The CDC seems quite proud of sterile food production.  No bacteria?  That is like saying, “The good news is that we solved the termite problem.  Bad news, we had to burn down the house to do it.”  All bacteria is killed off in the food.  Has anyone asked if this is healthy?  Do you realize you have 3 trillion living beings within your own body?  Not all bacteria is Salmonella, Listeria or E. Coli O157:H7.  Bacteria are necessary for life and for your immune system.

car crash


We can keep building bigger, faster, higher capacity ambulances or we can ask the right questions to avoid generating more crash victims in the first place.  More ϋbersterile food, or better food production methods?

I want to leave you with this thought—what are our alternatives?  Be sure of this, we can actively speak a message with our purchasing power, with our voices, and with our backyard gardens.  Let us get back to the basics of producing and processing our own foods as much as it is possible, and buying locally wherever possible.  Let us aim for transparency when it comes to food production and smarter consumers to drive market forces.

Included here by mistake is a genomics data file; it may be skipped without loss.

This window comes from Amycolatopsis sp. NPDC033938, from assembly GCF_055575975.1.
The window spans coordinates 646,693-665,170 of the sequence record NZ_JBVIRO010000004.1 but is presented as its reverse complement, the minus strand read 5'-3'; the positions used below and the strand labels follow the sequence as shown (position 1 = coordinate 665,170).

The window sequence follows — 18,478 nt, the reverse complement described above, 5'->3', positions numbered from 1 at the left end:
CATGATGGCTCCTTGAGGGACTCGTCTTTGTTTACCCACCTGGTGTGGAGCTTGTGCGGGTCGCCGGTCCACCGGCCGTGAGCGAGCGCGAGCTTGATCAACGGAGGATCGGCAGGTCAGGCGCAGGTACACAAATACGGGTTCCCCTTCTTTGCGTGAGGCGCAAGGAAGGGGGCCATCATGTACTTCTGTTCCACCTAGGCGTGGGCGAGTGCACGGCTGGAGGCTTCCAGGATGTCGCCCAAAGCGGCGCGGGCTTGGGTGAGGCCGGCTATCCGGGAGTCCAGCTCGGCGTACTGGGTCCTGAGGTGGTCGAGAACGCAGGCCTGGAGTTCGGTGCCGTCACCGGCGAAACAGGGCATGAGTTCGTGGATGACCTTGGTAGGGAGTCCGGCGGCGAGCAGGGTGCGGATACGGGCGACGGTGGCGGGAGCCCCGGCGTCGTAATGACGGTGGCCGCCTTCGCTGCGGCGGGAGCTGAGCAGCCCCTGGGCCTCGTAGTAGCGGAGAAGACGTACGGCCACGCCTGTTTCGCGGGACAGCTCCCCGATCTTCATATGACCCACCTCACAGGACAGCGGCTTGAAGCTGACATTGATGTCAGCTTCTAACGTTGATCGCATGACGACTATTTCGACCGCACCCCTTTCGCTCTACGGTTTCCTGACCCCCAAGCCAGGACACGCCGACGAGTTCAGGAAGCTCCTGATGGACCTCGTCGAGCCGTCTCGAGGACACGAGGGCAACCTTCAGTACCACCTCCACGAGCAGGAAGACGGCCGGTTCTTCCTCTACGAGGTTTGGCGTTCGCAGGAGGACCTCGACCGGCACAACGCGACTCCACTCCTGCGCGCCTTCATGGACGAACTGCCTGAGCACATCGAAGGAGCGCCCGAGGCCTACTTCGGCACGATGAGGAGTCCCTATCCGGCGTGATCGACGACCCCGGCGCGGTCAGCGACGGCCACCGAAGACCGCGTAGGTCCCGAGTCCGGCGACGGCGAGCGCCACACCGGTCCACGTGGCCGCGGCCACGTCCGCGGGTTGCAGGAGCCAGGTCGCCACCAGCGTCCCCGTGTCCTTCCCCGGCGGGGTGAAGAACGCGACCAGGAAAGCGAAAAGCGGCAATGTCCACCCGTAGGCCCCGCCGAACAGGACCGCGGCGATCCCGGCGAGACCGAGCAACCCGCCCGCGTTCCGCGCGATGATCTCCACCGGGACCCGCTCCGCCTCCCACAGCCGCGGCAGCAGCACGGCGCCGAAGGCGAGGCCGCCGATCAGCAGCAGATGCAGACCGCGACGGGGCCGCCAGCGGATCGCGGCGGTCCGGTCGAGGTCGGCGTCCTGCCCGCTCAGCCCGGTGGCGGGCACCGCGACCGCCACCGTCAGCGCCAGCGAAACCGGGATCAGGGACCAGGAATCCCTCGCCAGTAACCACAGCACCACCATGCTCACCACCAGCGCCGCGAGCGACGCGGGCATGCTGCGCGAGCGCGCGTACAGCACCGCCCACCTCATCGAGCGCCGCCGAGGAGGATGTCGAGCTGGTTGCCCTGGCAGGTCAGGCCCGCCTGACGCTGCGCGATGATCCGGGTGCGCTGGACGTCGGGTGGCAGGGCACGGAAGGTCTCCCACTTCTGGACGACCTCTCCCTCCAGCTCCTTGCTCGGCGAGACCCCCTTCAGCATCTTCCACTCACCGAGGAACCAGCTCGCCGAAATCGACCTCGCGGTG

Berger, M. E. (2003). Oak ridge institute for science and education. Retrieved from


Centers for disease control and prevention. (2005, October 11). Retrieved from


Centers for disease control and prevention. (2005, October 11). Retrieved from


Organic Consumers Association. (2008, 08 25). History, background and status of labeling of irradiated foods. Retrieved from


Organic Consumers Association. Induced radioactivity from electron-beam irradiation.  Retrieved from